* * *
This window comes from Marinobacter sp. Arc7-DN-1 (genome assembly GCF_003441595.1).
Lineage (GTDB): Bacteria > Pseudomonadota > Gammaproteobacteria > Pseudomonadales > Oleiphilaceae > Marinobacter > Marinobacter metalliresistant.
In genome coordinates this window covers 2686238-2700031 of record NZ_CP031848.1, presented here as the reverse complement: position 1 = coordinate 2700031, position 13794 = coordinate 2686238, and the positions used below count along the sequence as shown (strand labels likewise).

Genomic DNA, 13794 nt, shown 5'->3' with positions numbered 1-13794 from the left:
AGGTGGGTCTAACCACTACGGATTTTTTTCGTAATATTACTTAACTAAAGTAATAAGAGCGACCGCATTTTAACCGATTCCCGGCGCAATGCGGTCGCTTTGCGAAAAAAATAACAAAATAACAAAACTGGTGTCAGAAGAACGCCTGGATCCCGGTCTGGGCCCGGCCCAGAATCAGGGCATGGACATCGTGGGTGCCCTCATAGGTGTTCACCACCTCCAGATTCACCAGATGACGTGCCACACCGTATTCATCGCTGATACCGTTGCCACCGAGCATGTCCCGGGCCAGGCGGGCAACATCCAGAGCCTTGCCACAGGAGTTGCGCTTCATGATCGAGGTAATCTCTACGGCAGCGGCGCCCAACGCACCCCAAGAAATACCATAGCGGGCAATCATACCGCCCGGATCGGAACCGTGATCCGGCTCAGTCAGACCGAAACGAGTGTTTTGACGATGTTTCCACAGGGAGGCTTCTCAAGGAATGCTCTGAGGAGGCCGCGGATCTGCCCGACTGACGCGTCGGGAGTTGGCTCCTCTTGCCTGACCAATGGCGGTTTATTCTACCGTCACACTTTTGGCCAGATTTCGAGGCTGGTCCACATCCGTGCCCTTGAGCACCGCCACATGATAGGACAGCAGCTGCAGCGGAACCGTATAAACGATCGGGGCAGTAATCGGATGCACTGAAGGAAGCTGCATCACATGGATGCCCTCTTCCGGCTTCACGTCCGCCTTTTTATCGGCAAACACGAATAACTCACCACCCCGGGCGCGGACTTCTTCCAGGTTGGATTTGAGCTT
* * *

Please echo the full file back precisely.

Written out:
This window comes from Marinobacter sp. Arc7-DN-1 (genome assembly GCF_003441595.1).
Lineage (GTDB): Bacteria > Pseudomonadota > Gammaproteobacteria > Pseudomonadales > Oleiphilaceae > Marinobacter > Marinobacter metalliresistant.
In genome coordinates this window covers 2686238-2700031 of record NZ_CP031848.1, presented here as the reverse complement: position 1 = coordinate 2700031, position 13794 = coordinate 2686238, and the positions used below count along the sequence as shown (strand labels likewise).

Genomic DNA, 13794 nt, shown 5'->3' with positions numbered 1-13794 from the left:
AGGTGGGTCTAACCACTACGGATTTTTTTCGTAATATTACTTAACTAAAGTAATAAGAGCGACCGCATTTTAACCGATTCCCGGCGCAATGCGGTCGCTTTGCGAAAAAAATAACAAAATAACAAAACTGGTGTCAGAAGAACGCCTGGATCCCGGTCTGGGCCCGGCCCAGAATCAGGGCATGGACATCGTGGGTGCCCTCATAGGTGTTCACCACCTCCAGATTCACCAGATGACGTGCCACACCGTATTCATCGCTGATACCGTTGCCACCGAGCATGTCCCGGGCCAGGCGGGCAACATCCAGAGCCTTGCCACAGGAGTTGCGCTTCATGATCGAGGTAATCTCTACGGCAGCGGCGCCCAACGCACCCCAAGAAATACCATAGCGGGCAATCATACCGCCCGGATCGGAACCGTGATCCGGCTCAGTCAGACCGAAACGAGTGTTTTGACGATGTTTCCACAGGGAGGCTTCTCAAGGAATGCTCTGAGGAGGCCGCGGATCTGCCCGACTGACGCGTCGGGAGTTGGCTCCTCTTGCCTGACCAATGGCGGTTTATTCTACCGTCACACTTTTGGCCAGATTTCGAGGCTGGTCCACATCCGTGCCCTTGAGCACCGCCACATGATAGGACAGCAGCTGCAGCGGAACCGTATAAACGATCGGGGCAGTAATCGGATGCACTGAAGGAAGCTGCATCACATGGATGCCCTCTTCCGGCTTCACGTCCGCCTTTTTATCGGCAAACACGAATAACTCACCACCCCGGGCGCGGACTTCTTCCAGGTTGGATTTGAGCTT